Well every day is a learning day. Recently I have learnt that:
- If you ride Amber in a saddle with a broken tree she will chuck you off. Rapidly.
- Improve-Your-Seat rider training exercises are no match for a cross chestnut mare.
- You can walk on a broken ankle. Ish.
- I am a numpty *
*Well I knew that one already but the particular brand of numptiness-of-the-month was the failure to notice that my saddle was broken. Properly, painfully, jab her in the back when she canters or jumps, broken. Poor Amber. The saddle looks and feels fine the right way up but that is absolutely no excuse and I feel dreadful about it. The pony club drill of checking tack EVERY TIME YOU RIDE has a point after all.
But Amber is now enjoying a temporary spell in a borrowed (gorgeous, beautiful) Equipe I am in a fetching and restrictive boot for a few weeks. Amber has gone on schooling livery with a pro who is giving her the education she isn’t getting from me. I went to see her today and it was inspiring and deflating all at the same time. She moves very well but the feedback was just exactly the same as I have heard over and over again:
She is a talented mare…. BUT
She won’t wait for jumps
She resists the contact
She runs on the forehand
She does not work leg into hand
She is a stroppy madam when put in her box!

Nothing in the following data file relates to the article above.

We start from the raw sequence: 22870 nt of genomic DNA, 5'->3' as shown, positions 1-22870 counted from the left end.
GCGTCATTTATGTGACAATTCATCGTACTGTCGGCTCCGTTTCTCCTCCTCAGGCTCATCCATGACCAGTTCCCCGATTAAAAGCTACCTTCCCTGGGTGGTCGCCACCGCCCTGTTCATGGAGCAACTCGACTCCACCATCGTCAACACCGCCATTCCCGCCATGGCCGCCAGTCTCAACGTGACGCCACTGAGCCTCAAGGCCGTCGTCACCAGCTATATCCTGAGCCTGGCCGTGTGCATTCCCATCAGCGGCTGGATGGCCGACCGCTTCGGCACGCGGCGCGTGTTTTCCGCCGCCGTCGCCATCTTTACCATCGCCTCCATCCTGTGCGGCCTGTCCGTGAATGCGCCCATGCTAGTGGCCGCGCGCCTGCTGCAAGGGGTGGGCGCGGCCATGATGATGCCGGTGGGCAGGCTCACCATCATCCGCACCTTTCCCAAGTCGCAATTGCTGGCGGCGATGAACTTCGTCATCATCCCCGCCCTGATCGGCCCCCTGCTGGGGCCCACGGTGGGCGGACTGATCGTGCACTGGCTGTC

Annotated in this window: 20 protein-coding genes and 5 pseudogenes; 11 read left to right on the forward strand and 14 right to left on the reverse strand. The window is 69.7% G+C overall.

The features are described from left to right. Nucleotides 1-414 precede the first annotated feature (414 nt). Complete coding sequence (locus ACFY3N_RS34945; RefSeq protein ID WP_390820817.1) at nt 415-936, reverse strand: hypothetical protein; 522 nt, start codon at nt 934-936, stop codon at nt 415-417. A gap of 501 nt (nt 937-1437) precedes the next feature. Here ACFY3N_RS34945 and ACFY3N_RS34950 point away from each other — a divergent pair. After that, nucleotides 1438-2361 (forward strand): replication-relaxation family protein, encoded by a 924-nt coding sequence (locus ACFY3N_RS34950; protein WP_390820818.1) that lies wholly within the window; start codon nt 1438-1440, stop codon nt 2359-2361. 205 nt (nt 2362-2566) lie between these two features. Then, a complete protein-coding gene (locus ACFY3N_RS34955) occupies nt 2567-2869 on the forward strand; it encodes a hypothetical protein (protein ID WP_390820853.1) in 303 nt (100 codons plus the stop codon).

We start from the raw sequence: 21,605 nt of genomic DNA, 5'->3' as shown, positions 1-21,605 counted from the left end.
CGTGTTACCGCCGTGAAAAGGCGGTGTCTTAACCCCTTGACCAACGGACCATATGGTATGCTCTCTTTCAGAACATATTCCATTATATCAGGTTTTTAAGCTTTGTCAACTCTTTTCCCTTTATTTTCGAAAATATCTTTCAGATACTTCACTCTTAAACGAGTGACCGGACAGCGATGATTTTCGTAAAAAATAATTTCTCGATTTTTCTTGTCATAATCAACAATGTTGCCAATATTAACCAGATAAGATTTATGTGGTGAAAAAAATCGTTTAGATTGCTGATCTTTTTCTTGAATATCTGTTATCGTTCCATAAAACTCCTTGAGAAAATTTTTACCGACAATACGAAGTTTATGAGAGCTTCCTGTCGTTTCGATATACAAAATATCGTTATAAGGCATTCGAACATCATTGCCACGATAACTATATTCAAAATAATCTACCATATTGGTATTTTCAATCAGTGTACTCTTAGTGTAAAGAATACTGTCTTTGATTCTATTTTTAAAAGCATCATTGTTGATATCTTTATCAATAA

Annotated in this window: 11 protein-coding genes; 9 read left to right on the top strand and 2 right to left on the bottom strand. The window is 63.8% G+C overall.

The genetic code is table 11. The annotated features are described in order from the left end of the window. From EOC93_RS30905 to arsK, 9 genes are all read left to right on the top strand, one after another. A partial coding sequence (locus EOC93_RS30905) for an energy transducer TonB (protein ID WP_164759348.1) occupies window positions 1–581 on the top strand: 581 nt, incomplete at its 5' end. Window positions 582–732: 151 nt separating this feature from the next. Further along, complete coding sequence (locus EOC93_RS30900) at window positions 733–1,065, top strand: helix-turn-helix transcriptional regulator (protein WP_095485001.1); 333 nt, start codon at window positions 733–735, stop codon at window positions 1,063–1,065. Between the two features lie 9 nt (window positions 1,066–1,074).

But all that can – apparently – be resolved within the 6 weeks the pro will have her. Which I’m sure it can. But then she has to come back to me…. And it is clear that I just don’t have the skill to ride her correctly. God knows I’ve tried to address all those issues: Lessons, clinics, camps and having others ride her. I know what she needs but I am just not good enough to teach her. Or good enough YET anyway.
It was incredible how sweaty she was after 45 minutes today. All her veins were popped out. She was KNACKERED. Not because she us unfit – she is very fit – but because she was being made to use herself properly and she isn’t used to it. I can ride her for hours and she does not break a sweat at all.
Still I need to focus on the positives: She has been checked by a physio and she does not have a bad back. It is easier to resolve a broken saddle than a broken horse. Her uncharacteristically explosive behaviour has an explanation. She is at a fab yard with a fab pro and will – I am assured – be entirely easier when she comes back to me. The pro can teach me too.
And to be fair, if I am going to break bones, January is not a bad time to choose: I get to binge-watch Netflix while someone else rides in the wind and the rain.
Things can only get better……